Inspired by the bravado, attracted by the "vibe", I wandered down to Kid Rock's Big Ass Honky Tonk on Sunday night to witness Chili Dawg play with a band on the second floor of the complex—just above the Cadillac Pussy VIP Room, where Tucker Carlson was famously spotted hanging with the bar's proprietor last year.

When I exited the elevator to the second floor, I was immediately greeted by the imposing figure of Chili Dawg who, turning to his own private audience that had gathered around his corner of the stage, ran his own little sideshow as he accompanied the band.

Murmurs in the crowd spoke of his '52 Telecaster, which you could visibly see ring with electricity in a way modern guitars simply do not. Chili Dawg let the thing rest on his belly and deftly maneuvered it, occasionally taking a beer and using it as a slide. His body seemed to absorb and reflect some portion of the sound, adding an elemental depth to the music. It was immediately obvious that here was a personality who could draw a crowd.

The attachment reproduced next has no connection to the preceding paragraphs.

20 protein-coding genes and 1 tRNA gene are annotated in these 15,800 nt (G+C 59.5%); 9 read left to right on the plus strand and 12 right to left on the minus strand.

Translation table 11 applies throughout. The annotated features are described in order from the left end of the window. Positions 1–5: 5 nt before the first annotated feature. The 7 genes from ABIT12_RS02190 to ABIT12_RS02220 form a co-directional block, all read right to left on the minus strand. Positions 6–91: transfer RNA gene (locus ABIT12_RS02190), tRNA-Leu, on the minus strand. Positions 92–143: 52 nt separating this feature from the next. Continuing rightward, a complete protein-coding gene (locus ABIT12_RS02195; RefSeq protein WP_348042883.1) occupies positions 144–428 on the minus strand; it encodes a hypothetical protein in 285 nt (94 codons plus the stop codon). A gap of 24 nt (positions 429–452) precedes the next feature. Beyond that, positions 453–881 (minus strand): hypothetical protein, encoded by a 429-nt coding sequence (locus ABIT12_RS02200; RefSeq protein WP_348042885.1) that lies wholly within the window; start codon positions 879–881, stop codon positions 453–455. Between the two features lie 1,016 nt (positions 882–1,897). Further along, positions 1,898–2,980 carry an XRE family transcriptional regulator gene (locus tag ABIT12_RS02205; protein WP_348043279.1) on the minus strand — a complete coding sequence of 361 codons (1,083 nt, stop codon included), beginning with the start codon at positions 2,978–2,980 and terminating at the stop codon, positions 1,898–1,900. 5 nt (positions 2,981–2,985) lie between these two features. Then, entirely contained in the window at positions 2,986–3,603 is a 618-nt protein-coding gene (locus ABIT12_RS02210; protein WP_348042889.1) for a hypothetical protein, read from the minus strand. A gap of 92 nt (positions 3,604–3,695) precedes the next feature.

At The Ben & Morey Show back in December, Mayor Cooper mentioned that he thought the future of Broadway would mirror, in ways, the Vegas model of residency shows. Big country stars like Luke Bryan, Kid Rock, and John Rich might take up the mic on a semi-regular basis as the draw for crowds becomes more about particular performers and less about the general party scene. It’s an admittedly rose-colored vision of Broadway, but seeing personalities like Chili Dawg emerge time and again helps one see how this could play out.

Instead of people barrelling into a bar to drink, with a live band's "muzak" there to add some excitement, a certain subset of Broadway patrons will begin to show a more discerning eye, looking out for and going to see acts like Chili Dawg or The Pamphleteer's personal favorite, Kelley's Heroes. Most of us dread venturing into the “Tourist District”, but occasionally it yields fruit. And as an enthusiastic resident of this city, I’d suggest we all put in the time now and again. You know, so we can keep tabs on the place.